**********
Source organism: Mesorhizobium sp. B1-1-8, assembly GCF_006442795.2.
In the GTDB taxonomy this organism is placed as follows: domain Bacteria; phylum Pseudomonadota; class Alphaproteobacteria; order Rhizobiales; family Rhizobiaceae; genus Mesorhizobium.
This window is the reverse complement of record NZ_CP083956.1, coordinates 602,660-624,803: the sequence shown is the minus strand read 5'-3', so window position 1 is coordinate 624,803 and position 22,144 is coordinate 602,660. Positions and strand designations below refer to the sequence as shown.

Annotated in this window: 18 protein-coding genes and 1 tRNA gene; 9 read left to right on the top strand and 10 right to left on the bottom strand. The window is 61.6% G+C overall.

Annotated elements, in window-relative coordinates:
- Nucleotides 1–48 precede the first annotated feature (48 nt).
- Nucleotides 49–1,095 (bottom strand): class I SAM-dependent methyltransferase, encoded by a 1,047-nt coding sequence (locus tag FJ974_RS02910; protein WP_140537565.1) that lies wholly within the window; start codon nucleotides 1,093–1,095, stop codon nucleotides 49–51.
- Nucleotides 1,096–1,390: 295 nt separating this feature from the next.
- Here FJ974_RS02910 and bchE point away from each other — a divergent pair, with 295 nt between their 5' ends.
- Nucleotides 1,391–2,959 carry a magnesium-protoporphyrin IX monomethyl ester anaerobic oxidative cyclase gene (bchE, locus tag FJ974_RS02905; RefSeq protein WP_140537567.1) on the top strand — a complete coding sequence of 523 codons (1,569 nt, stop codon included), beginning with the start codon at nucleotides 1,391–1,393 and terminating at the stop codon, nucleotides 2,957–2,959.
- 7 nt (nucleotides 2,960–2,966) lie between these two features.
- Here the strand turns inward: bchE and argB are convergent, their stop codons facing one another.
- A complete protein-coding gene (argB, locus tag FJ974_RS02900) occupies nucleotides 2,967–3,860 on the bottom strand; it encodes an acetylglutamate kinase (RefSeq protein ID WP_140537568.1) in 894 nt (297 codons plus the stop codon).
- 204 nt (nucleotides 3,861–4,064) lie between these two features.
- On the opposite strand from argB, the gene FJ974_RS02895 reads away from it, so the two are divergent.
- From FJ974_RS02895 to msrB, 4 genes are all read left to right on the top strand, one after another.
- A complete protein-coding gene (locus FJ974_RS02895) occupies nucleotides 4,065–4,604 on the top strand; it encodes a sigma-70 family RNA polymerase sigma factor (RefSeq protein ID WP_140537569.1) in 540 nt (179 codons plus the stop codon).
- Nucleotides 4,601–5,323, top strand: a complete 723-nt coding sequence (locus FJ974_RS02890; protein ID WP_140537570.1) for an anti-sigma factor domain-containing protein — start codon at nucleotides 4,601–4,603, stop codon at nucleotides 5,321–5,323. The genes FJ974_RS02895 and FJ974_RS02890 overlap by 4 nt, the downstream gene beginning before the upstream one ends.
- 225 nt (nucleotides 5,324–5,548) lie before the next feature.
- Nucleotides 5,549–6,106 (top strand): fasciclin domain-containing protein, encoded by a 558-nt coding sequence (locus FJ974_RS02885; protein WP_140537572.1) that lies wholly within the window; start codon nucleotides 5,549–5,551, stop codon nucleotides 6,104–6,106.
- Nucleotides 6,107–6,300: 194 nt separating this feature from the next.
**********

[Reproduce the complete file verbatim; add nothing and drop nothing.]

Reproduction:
Source organism: Mesorhizobium sp. B1-1-8, assembly GCF_006442795.2.
In the GTDB taxonomy this organism is placed as follows: domain Bacteria; phylum Pseudomonadota; class Alphaproteobacteria; order Rhizobiales; family Rhizobiaceae; genus Mesorhizobium.
This window is the reverse complement of record NZ_CP083956.1, coordinates 602,660-624,803: the sequence shown is the minus strand read 5'-3', so window position 1 is coordinate 624,803 and position 22,144 is coordinate 602,660. Positions and strand designations below refer to the sequence as shown.

Annotated in this window: 18 protein-coding genes and 1 tRNA gene; 9 read left to right on the top strand and 10 right to left on the bottom strand. The window is 61.6% G+C overall.

Annotated elements, in window-relative coordinates:
- Nucleotides 1–48 precede the first annotated feature (48 nt).
- Nucleotides 49–1,095 (bottom strand): class I SAM-dependent methyltransferase, encoded by a 1,047-nt coding sequence (locus tag FJ974_RS02910; protein WP_140537565.1) that lies wholly within the window; start codon nucleotides 1,093–1,095, stop codon nucleotides 49–51.
- Nucleotides 1,096–1,390: 295 nt separating this feature from the next.
- Here FJ974_RS02910 and bchE point away from each other — a divergent pair, with 295 nt between their 5' ends.
- Nucleotides 1,391–2,959 carry a magnesium-protoporphyrin IX monomethyl ester anaerobic oxidative cyclase gene (bchE, locus tag FJ974_RS02905; RefSeq protein WP_140537567.1) on the top strand — a complete coding sequence of 523 codons (1,569 nt, stop codon included), beginning with the start codon at nucleotides 1,391–1,393 and terminating at the stop codon, nucleotides 2,957–2,959.
- 7 nt (nucleotides 2,960–2,966) lie between these two features.
- Here the strand turns inward: bchE and argB are convergent, their stop codons facing one another.
- A complete protein-coding gene (argB, locus tag FJ974_RS02900) occupies nucleotides 2,967–3,860 on the bottom strand; it encodes an acetylglutamate kinase (RefSeq protein ID WP_140537568.1) in 894 nt (297 codons plus the stop codon).
- 204 nt (nucleotides 3,861–4,064) lie between these two features.
- On the opposite strand from argB, the gene FJ974_RS02895 reads away from it, so the two are divergent.
- From FJ974_RS02895 to msrB, 4 genes are all read left to right on the top strand, one after another.
- A complete protein-coding gene (locus FJ974_RS02895) occupies nucleotides 4,065–4,604 on the top strand; it encodes a sigma-70 family RNA polymerase sigma factor (RefSeq protein ID WP_140537569.1) in 540 nt (179 codons plus the stop codon).
- Nucleotides 4,601–5,323, top strand: a complete 723-nt coding sequence (locus FJ974_RS02890; protein ID WP_140537570.1) for an anti-sigma factor domain-containing protein — start codon at nucleotides 4,601–4,603, stop codon at nucleotides 5,321–5,323. The genes FJ974_RS02895 and FJ974_RS02890 overlap by 4 nt, the downstream gene beginning before the upstream one ends.
- 225 nt (nucleotides 5,324–5,548) lie before the next feature.
- Nucleotides 5,549–6,106 (top strand): fasciclin domain-containing protein, encoded by a 558-nt coding sequence (locus FJ974_RS02885; protein WP_140537572.1) that lies wholly within the window; start codon nucleotides 5,549–5,551, stop codon nucleotides 6,104–6,106.
- Nucleotides 6,107–6,300: 194 nt separating this feature from the next.